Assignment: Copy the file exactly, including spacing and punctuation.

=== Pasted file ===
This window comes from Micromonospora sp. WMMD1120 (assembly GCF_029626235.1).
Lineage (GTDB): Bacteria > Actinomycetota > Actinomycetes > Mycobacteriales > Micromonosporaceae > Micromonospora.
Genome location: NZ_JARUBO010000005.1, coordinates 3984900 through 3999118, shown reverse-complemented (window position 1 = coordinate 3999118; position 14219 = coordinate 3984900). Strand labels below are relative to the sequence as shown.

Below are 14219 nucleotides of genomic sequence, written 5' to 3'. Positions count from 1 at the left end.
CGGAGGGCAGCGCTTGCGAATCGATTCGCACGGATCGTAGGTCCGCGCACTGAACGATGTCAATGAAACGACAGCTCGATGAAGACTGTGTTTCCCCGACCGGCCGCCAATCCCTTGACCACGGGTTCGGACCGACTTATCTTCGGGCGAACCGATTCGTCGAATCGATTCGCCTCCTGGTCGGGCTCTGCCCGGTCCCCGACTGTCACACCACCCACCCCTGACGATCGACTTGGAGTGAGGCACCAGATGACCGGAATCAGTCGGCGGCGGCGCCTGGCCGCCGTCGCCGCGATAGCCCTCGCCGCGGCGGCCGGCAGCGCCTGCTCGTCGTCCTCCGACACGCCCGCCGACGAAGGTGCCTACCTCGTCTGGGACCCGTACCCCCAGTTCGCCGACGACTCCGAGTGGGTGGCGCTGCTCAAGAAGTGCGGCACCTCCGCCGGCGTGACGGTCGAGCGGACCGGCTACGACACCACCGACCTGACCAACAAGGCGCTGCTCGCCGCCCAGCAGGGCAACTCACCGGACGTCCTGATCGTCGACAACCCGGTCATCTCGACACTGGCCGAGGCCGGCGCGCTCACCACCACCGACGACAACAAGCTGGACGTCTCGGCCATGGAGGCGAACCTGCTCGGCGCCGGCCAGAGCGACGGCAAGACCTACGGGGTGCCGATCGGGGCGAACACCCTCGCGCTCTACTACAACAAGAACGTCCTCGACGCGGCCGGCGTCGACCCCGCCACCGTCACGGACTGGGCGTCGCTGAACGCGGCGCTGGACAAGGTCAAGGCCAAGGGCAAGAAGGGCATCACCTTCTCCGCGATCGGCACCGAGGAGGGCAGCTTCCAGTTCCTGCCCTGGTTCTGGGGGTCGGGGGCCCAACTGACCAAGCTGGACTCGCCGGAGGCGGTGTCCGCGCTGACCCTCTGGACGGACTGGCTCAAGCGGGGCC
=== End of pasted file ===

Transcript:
This window comes from Micromonospora sp. WMMD1120 (assembly GCF_029626235.1).
Lineage (GTDB): Bacteria > Actinomycetota > Actinomycetes > Mycobacteriales > Micromonosporaceae > Micromonospora.
Genome location: NZ_JARUBO010000005.1, coordinates 3984900 through 3999118, shown reverse-complemented (window position 1 = coordinate 3999118; position 14219 = coordinate 3984900). Strand labels below are relative to the sequence as shown.

Below are 14219 nucleotides of genomic sequence, written 5' to 3'. Positions count from 1 at the left end.
CGGAGGGCAGCGCTTGCGAATCGATTCGCACGGATCGTAGGTCCGCGCACTGAACGATGTCAATGAAACGACAGCTCGATGAAGACTGTGTTTCCCCGACCGGCCGCCAATCCCTTGACCACGGGTTCGGACCGACTTATCTTCGGGCGAACCGATTCGTCGAATCGATTCGCCTCCTGGTCGGGCTCTGCCCGGTCCCCGACTGTCACACCACCCACCCCTGACGATCGACTTGGAGTGAGGCACCAGATGACCGGAATCAGTCGGCGGCGGCGCCTGGCCGCCGTCGCCGCGATAGCCCTCGCCGCGGCGGCCGGCAGCGCCTGCTCGTCGTCCTCCGACACGCCCGCCGACGAAGGTGCCTACCTCGTCTGGGACCCGTACCCCCAGTTCGCCGACGACTCCGAGTGGGTGGCGCTGCTCAAGAAGTGCGGCACCTCCGCCGGCGTGACGGTCGAGCGGACCGGCTACGACACCACCGACCTGACCAACAAGGCGCTGCTCGCCGCCCAGCAGGGCAACTCACCGGACGTCCTGATCGTCGACAACCCGGTCATCTCGACACTGGCCGAGGCCGGCGCGCTCACCACCACCGACGACAACAAGCTGGACGTCTCGGCCATGGAGGCGAACCTGCTCGGCGCCGGCCAGAGCGACGGCAAGACCTACGGGGTGCCGATCGGGGCGAACACCCTCGCGCTCTACTACAACAAGAACGTCCTCGACGCGGCCGGCGTCGACCCCGCCACCGTCACGGACTGGGCGTCGCTGAACGCGGCGCTGGACAAGGTCAAGGCCAAGGGCAAGAAGGGCATCACCTTCTCCGCGATCGGCACCGAGGAGGGCAGCTTCCAGTTCCTGCCCTGGTTCTGGGGGTCGGGGGCCCAACTGACCAAGCTGGACTCGCCGGAGGCGGTGTCCGCGCTGACCCTCTGGACGGACTGGCTCAAGCGGGGCC